Duke Reach: DukeReach directs students, faculty, staff, parents, and others to the resources available to help a student in need. DukeReach is located in the Dean of Students Office and works with departments and groups across campus and in the community, including Housing, CAPS, Student Health, community health providers, the Academic Resource Center, and more.

DuWell: DuWell helps students focus on their individual wellness by looking at the integration of many areas of their life through areas of wellness promotion and risk mitigation.We engage students through a variety of wellness experiences across campus in an effort to reduce stress and anxiety while emphasizing self-care.

We are always available if a student needs someone to listen or to connect them with resources. As employees of Duke, we are mandatory reporters, meaning that if we receive a report of sexual assault, we are required to confidentially report this to the Office of Student Conduct (OSC). The OSC will follow up with the student to provide further information, but the student is not required to respond and the conversation will not be shared beyond ourselves and the OSC. The following resources around campus are are not mandatory reporters: The Women’s Center, medical providers, campus clergy, and CAPS counselors.

Class Etiquette

You should take responsibility for your education. I expect students to attend every class and get to class on time. If you must enter the class late, please do so quietly. Retain from using phones and tablets for social media during class. Some classes will involve coding on your laptop. I expect you to focus on the assignment and refrain from any web browsing that may disrupt the progress of your work. Your classmates deserve your respect and support. We will likely have students from many different backgrounds and countries in this class and you should all feel comfortable and make each other comfortable while participating.

Nicholas School Honor Code

All activities of Nicholas School students, including those in this course, are governed by the Duke Community Standard, which states: “Duke University is a community dedicated to scholarship, leadership, and service and to the principles of honesty, fairness, respect, and accountability. Citizens of this community commit to reflect upon and uphold these principles in all academic and nonacademic endeavors, and to protect and promote a culture of integrity. To uphold the Duke Community Standard:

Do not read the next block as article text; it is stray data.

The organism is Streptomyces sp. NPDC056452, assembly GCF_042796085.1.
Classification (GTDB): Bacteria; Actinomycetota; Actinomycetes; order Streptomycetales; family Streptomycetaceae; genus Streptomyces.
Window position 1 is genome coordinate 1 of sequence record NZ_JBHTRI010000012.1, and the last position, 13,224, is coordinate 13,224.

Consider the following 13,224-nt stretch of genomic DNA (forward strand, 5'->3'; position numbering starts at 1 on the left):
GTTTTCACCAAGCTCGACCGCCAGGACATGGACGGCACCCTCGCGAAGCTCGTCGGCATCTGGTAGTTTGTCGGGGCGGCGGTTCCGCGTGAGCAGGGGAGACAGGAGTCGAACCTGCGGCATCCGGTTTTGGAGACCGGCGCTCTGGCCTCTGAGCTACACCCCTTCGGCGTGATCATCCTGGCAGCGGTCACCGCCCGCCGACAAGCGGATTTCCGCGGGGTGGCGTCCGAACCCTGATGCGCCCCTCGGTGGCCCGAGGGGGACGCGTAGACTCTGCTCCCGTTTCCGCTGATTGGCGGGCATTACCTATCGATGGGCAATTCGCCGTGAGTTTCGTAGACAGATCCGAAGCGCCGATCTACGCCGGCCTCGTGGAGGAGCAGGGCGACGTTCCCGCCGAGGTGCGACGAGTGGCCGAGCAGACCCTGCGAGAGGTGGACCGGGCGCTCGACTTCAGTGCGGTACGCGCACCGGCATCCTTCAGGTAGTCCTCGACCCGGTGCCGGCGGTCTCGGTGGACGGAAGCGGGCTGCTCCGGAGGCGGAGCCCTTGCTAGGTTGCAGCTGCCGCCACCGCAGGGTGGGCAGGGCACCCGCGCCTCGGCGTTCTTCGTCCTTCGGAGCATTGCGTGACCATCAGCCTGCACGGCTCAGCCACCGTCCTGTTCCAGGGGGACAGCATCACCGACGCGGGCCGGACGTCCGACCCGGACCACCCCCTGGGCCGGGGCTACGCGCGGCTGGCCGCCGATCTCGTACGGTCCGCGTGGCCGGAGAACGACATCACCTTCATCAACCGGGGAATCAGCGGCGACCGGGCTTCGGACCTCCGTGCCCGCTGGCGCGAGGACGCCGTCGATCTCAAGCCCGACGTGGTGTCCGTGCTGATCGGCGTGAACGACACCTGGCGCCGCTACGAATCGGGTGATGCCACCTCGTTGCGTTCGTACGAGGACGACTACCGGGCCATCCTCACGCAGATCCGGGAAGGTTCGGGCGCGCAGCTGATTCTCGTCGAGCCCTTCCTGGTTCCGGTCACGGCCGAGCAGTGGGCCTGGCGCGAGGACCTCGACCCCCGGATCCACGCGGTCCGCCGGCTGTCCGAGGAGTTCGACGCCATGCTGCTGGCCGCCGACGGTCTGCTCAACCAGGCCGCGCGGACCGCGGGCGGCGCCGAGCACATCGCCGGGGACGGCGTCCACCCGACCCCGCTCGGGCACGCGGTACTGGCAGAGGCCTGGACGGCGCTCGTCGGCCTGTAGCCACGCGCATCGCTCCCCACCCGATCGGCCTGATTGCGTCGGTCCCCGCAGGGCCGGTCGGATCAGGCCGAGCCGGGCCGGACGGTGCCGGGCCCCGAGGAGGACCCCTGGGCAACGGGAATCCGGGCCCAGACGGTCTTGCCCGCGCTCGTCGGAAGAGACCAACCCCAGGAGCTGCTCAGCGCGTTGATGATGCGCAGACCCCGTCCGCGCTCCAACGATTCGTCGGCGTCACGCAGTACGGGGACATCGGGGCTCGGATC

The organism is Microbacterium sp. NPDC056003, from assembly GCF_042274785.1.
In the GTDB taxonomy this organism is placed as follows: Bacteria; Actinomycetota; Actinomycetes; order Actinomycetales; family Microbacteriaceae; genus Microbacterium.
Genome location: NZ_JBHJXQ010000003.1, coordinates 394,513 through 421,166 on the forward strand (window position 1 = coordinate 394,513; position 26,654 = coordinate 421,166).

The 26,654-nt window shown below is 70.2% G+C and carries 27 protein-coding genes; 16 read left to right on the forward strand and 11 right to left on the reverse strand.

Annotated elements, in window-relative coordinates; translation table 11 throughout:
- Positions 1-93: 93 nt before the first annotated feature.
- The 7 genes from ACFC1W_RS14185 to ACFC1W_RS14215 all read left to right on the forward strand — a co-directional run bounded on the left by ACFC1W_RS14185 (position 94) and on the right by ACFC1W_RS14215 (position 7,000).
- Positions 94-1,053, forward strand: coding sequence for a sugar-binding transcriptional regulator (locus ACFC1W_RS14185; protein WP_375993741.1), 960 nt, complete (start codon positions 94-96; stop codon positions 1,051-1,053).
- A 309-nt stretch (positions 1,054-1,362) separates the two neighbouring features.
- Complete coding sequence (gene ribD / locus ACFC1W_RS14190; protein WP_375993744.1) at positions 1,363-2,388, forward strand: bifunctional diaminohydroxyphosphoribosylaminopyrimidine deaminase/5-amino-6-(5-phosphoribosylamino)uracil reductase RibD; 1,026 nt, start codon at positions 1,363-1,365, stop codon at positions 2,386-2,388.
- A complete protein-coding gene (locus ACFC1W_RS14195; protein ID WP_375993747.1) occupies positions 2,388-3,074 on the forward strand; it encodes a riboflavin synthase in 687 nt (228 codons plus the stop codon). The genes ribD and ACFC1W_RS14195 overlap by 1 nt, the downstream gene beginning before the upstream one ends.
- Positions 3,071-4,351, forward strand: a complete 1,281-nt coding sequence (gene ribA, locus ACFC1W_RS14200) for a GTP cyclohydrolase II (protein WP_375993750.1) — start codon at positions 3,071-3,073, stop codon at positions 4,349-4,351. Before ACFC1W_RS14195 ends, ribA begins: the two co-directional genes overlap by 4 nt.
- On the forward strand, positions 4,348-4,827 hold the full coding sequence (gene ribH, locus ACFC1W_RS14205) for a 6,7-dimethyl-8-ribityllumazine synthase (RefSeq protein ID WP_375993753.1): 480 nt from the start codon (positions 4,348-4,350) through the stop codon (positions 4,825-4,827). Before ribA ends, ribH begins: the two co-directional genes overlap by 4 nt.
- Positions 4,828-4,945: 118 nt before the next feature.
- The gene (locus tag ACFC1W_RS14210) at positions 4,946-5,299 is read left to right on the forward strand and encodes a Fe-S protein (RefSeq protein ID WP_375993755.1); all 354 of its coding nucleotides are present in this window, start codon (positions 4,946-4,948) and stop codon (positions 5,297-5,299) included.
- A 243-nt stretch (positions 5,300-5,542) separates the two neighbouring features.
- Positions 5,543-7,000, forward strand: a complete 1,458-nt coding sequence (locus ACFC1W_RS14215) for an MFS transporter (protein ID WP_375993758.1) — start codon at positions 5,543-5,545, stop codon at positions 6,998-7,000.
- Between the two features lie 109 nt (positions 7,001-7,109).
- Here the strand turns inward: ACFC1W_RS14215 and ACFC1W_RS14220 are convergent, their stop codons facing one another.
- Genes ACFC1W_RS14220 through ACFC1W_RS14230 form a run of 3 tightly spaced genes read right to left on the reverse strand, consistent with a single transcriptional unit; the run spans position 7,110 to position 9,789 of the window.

• I will not lie, cheat, or steal in my academic endeavors;
  • I will conduct myself honorably in all my endeavors; and
  • I will act if the Standard is compromised.”

Please add the following affirmation to the end of all assignments, and sign your name beside it: “I have adhered to the Duke Community Standard in completing this assignment.”

Policy for the use of Artificial Intelligence (AI)

We acknowledge that AI is a powerful tool and something we don’t want to ignore. We therefore allow you to explore how AI can be used in course materials, but with the following constraints:

First, don’t blindly submit any AI produced text. Second, in the spirit of learning and transparency, do cite where and when you used AI in generating code and include the prompts used. Failing to do this when you have used AI to supplement your work will be considered a breach of the honor code.

Land Acknowledgment

“What is now Durham was originally the territory of several Native nations, including Tutelo (TOO-tee-lo) and Saponi (suh-POE-nee) - speaking peoples. Many of their communities were displaced or killed through war, disease, and colonial expansion. Today, the Triangle is surrounded by contemporary Native nations, the descendants of Tutelo, Saponi, and other Indigenous peoples who survived early colonization. These nations include the Haliwa-Saponi (HALL-i-wa suh-POE-nee), Sappony (suh-POE-nee), and Occaneechi (oh-kuh-NEE-chee) Band of Saponi. North Carolina’s Research Triangle is also home to a thriving urban Native American community who represent Native nations from across the United States. Together, these Indigenous nations and communities contribute to North Carolina’s ranking as the state with the largest Native American population east of Oklahoma.”